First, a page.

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fixed? >> i am working with a group called united republic that had made me a senior fellow there. there on both sides, and we take the approach that we would like to draft legislation, and we're working on it, that fits these things we are talking about today and make draconian changes in the system. napoleon had to launch a political campaign where people will be requested to pledge that they will co-opted this legislation, they will vote for it without amendment. we will try to move his bill through the process, and if they do this, they will not run for office again. tavis: why would anybody on capitol hill sign that? a doctor because of their challengers signs it, they can say the refused to pledge that
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you won't take bribes, you want cash yen, and you will not come home. and you will not pass laws that don't apply to you. you were saying to us that you are so imperious and arrogant, you will take bribes, cash yen, do all these things? why would anybody vote for you? it gives the challenger is a weapon of the immense power. a lot of them will sign onto it, they will hate it, but america is sick of this. i have yet to encounter anybody outside of washington that things that any of these things make sense. everybody understands this. tavis: i take your point and i have had counter conversations about super pacs, where obama said he wasn't going to do this, chastised the supreme court, sitting there for their
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decision on this and united. he says, i am not going to do it. he has gone 180. i'm not saying this to demonize him, but to get your point, everybody in defense of him says that he has to do this is because if he doesn't, he will that his clock cleaned by the republicans. then he can get serious about finance reform. what you're telling me is that the american people are sick of this, and i am saying they are not. if they were sick of it, they wouldn't be supporting obama playing the same game so that he can get reelected because he doesn't want the other guys to win. most americansk are playing the super pac game. tavis: but you talk to their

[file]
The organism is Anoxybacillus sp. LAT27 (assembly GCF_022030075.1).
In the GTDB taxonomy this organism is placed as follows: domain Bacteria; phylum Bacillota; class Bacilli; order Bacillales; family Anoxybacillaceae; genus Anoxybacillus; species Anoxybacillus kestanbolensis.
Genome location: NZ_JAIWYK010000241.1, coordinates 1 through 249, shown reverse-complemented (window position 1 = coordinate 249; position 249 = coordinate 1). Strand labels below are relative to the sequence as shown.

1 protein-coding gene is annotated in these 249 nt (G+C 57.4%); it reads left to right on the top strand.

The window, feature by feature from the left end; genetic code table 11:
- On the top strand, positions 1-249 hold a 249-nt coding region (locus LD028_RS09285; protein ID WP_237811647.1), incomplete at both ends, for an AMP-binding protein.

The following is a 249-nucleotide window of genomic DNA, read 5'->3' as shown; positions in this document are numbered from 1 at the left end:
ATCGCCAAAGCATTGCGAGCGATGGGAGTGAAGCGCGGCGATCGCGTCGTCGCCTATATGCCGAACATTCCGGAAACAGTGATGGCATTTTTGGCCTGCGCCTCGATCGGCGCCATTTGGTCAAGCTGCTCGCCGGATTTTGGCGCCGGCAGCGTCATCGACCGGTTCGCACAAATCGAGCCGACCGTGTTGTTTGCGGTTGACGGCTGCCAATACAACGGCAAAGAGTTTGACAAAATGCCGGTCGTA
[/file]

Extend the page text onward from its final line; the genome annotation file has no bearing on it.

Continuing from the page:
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supporters. obama will raise $1 billion. >> i am an advocate for changing the system like term limits, but i am against anybody term limiting themselves until is the rules. unilateral disarmament is not going to get you anywhere. it is one thing to promise something, i don't know. what we do is get the laws changed. who knows? all we can do is try. i believe there is enough anger out there and people in the media, tv, print media, that are angry about this. i think that candidates can be embarrassed in deciding this, and our hope is that we find three republicans and three democrats were someone has signed it had someone hasn't.
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for all those that care about them and defeat those who didn't sign it, it is only that which capitol hill understands they knew he could get more money. that is what americans need to do. tavis: a sad indictment. the book is called "capital punishment." his name is jack abramoff, i appreciate the work you're doing and i appreciate you being here for now. that is our show for tonight to end until next time, keep the faith. >> for more information on today's show, visit tavis smiley at pbs.org. tavis: hi, i'm tavis smiley. join me next time for a
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conversation with a west point graduate and a rock veterans that says the u.s. wants to toys peace over war. >> every community has a martin luther king boulevard. it's the cornerstone we all know. it's not just a street or boulevard, but a place where walmart stands together with your community to make every day better. >> and by contributions to your pbs station from viewers like you. thank you. thank you.